Observations on the Biology and Distribution of the Thorny Stingray, Dasyatis Centroura (Pisces: Dasyatidae)
Abstract:Observations on the biology and distribution of the thorny stingray, Dasyatis centroura, off the southeastern United States are presented and discussed. Adults of D. centroura are among the world's largest stingrays, attaining disk widths of 180-200 cm and weights of 250-300 kg. The females seem to attain a greater mean size than males, and are sexually mature when about 155-160 cm wide, whereas males are mature when about 145-150 cm wide. An average brood-size of five, with parturition occurring in fall and early winter is indicated. In the northwestern Atlantic the principal population of this species inhabits the shelf areas between Cape Cod, Massachusetts, and southeastern Florida, apparently spending the warm seasons off the Middle Atlantic and New England states and wintering off the southeastern states. It occurs most commonly in waters ranging from 15°-22° C, and temperature seems to be the most important single factor governing its distribution. The wintering population off the southeastern coast exhibits statistically significant depth and north-south distributions relative to size; the smallest individuals occur in the deeper waters (20-40 fm) of the outer shelf off the Carolinas; juveniles and subadults in intermediate depths (15-35 fm) off South Carolina, Georgia, and northern Plorida; while adults dominate in still shoaler depths (10-25 fm) off central and southeastern Florida. The species occurs in a variety of benthic habitats, but local abundance is probably determined by temperature and local richness of the benthos. It is not a specialized carnivore, but the dominant macrocrustaceans in an area make up most of its diet. In the northwestern Atlantic, the species is also represented by an accessory population in the Gulf of Mexico which maintains at least partial contact with the primary population through individuals inhabiting deeper waters off southern Florida. The relationship of these northwestern Atlantic populations to those of other large, “thorny-tailed” species of Dasyatis in the eastern and southwestern Atlantic is speculative at present.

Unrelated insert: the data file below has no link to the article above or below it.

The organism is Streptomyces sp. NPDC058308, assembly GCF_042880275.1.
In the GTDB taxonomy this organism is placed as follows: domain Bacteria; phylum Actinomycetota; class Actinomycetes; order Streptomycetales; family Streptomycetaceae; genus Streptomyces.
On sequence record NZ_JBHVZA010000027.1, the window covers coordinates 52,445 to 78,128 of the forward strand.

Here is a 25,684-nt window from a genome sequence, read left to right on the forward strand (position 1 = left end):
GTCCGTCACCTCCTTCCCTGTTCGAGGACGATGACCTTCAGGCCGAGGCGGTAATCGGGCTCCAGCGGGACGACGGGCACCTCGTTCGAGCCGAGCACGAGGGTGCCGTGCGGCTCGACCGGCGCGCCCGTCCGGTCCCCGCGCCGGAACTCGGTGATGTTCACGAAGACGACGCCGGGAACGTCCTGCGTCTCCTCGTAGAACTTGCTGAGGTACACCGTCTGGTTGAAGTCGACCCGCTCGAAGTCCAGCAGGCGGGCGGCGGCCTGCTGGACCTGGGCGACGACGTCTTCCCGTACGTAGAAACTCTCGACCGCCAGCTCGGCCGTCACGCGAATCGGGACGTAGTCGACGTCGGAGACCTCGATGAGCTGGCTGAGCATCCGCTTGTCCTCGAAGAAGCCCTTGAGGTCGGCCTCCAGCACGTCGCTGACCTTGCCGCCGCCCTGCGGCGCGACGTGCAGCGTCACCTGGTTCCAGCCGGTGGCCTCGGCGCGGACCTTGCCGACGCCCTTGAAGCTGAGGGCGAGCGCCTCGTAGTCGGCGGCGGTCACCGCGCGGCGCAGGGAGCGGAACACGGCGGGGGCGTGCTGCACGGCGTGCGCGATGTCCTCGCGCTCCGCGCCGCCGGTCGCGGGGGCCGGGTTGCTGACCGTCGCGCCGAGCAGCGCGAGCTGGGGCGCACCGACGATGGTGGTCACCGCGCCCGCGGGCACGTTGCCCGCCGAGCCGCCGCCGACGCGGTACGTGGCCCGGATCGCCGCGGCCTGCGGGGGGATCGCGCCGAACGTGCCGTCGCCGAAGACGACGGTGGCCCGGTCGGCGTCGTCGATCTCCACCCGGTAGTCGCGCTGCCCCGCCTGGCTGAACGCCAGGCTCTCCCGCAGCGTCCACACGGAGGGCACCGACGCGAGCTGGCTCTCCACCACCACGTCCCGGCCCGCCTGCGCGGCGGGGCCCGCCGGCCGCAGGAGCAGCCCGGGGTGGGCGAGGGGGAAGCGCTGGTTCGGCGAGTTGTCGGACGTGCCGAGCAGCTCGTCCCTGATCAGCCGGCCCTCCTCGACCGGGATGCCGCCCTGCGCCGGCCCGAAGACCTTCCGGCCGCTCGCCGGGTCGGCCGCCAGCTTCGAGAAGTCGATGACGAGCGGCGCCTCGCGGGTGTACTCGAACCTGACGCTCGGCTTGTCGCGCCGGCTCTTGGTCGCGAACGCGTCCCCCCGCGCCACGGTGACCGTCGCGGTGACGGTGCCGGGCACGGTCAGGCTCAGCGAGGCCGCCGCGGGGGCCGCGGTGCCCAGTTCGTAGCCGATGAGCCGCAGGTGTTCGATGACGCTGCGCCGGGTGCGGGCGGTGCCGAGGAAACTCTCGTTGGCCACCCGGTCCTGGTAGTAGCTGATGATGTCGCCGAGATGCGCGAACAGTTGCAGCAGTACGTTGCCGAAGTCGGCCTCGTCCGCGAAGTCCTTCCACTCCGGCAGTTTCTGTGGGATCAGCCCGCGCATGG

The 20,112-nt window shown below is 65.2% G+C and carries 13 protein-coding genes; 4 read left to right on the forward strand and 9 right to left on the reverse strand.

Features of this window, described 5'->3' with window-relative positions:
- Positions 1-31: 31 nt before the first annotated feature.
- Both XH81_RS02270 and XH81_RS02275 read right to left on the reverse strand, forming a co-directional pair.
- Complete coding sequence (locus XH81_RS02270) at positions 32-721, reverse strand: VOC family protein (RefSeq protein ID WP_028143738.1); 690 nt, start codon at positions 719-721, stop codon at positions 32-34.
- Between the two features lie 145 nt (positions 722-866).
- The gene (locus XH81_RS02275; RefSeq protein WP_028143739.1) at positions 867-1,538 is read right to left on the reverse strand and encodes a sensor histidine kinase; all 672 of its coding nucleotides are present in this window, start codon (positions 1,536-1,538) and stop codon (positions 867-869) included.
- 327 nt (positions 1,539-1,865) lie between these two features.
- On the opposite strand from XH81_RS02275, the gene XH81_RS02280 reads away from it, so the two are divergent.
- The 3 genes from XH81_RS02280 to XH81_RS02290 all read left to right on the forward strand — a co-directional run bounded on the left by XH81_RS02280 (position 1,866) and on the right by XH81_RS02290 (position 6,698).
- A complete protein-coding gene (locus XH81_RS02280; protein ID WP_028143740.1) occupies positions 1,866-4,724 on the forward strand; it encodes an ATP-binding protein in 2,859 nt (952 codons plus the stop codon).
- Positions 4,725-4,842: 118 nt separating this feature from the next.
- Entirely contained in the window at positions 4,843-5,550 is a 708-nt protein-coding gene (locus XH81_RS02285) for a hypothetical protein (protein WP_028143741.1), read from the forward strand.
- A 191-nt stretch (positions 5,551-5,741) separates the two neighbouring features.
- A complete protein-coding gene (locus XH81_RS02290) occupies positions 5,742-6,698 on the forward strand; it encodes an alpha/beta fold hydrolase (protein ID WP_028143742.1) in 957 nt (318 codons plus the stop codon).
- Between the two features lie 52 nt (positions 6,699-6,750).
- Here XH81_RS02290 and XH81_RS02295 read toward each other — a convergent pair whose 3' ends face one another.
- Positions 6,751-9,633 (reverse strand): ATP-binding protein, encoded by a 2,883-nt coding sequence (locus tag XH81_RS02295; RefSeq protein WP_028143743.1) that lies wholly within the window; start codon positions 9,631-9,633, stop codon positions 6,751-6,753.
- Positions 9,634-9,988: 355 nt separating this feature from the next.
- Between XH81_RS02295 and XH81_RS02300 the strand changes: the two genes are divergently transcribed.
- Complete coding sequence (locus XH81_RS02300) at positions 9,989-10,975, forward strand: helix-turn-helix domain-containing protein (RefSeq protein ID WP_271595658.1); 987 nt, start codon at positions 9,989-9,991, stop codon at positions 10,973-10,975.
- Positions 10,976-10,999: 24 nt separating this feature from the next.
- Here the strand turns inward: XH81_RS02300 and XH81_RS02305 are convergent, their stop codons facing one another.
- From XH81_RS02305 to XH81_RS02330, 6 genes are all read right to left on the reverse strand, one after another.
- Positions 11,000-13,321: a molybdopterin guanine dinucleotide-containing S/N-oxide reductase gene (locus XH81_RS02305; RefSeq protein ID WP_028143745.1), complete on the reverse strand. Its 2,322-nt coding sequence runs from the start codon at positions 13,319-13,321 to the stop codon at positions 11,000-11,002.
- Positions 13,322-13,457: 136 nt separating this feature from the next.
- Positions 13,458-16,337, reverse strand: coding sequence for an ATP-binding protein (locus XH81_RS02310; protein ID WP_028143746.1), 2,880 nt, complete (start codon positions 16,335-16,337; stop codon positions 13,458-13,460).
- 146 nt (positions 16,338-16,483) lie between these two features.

Document Type: Research Article
Publication date: June 1, 1969
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